This fisticuffish visage belongs to Raoul Hausmann (1886-1971), an Austrian artist and writer, and a key figure in Berlin’s Club Dada. (This 1919 portrait is by Hannah Höch, who was his lover from 1915-22.)
He invented photomontage—at the same time, supposedly, as his co-conspirator dadaistes George Grosz, John Heartfield and Johannes Baader. In the spring of 1918, when Hausmann and Höch holidayed on the Baltic Sea, the guest room in which they were staying had a generic portrait of soldiers onto which the patron had glued photographic portrait heads of his son five times; in 1958, he recalled,
It was like a thunderbolt: one could—I saw it instantaneously—make pictures, assembled entirely from cut-up photographs. Back in Berlin that September, I began to realize this new vision, and I made use of photographs from the press and the cinema. (Leah Dickerman and Brigid Doherty (eds), Dada . . . [Washington: National Gallery of Art, 2006] 90)
“ABCD” (c.1920; see Dietmar Elger and Uta Grosenic, Dadaism [Taschen, 2004] 40).
He developed typographical experiments into collages into what he called “phonemes,” or more exactly, the practice of opto-phonetics, that is, “the science of visible speech sounds,” probably the model for Kurt Schwitters’ “Ursonate” (1922-32).
Such constructions embodied the Dadasophy he created for Berlin Dada that embraced “destruction as an act of creation,” a schizo-aleatory process (Dada . . .); at the same time, when read aloud, they disconnected phonetics from semantics and became “exercises in strange forms of vocalisation and sound production” (Cornelius Brock, “Sound Work and Visionary Prosthetics: Artistic Experiments in Raoul Hausmann,” Papers of Surrealism 4 [Winter 2005]: 16).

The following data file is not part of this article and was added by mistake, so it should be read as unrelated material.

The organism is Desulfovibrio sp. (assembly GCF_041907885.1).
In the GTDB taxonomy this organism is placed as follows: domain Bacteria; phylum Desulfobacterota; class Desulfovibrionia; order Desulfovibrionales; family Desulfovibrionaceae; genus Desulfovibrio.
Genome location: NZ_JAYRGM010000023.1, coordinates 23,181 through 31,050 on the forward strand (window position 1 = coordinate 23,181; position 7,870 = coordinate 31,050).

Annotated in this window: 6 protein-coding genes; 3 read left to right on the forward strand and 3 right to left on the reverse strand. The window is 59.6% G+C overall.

But, more than that, they were prosthetic—”an outperformance of the human body” that was “a mechanical intensification of our natural faculties”:
Typography is an intermediate domain between art and technology, between seeing and understanding, and is one of the most obvious means for the permanent psycho-physiological auto-instruction of human beings. (“Biodynamische Naturanschauung,” in Eva Zürchern (ed.), Scharfrichter der Bürgerlichen Seele: Raoul Hausmann in Berlin 1900-1933 [Ostfildern, 1998] 171)
(Note that aside from his collages, his most well-known work was assemblages like “Mechanical Head.”)